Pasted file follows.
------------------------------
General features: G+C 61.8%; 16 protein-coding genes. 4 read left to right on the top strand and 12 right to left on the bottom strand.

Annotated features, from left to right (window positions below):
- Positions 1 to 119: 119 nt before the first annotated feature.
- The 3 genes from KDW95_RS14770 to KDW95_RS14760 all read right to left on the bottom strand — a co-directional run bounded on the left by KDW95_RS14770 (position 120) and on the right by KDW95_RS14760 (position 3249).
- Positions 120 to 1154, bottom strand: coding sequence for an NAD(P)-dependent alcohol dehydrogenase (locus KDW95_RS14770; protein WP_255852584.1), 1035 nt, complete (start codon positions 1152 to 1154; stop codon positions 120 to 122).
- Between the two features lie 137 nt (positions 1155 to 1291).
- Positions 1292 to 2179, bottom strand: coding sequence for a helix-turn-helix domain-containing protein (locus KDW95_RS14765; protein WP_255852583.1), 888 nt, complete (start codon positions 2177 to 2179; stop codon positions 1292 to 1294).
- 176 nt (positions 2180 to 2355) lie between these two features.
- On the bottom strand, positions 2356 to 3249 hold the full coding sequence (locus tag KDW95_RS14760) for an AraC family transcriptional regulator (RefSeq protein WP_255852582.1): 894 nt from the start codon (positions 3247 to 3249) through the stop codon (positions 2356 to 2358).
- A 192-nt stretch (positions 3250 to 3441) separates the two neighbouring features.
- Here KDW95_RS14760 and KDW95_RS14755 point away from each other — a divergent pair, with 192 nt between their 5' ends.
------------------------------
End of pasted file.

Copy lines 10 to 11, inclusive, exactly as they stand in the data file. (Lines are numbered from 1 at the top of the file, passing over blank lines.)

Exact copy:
- A 192-nt stretch (positions 3250 to 3441) separates the two neighbouring features.
- Here KDW95_RS14760 and KDW95_RS14755 point away from each other — a divergent pair, with 192 nt between their 5' ends.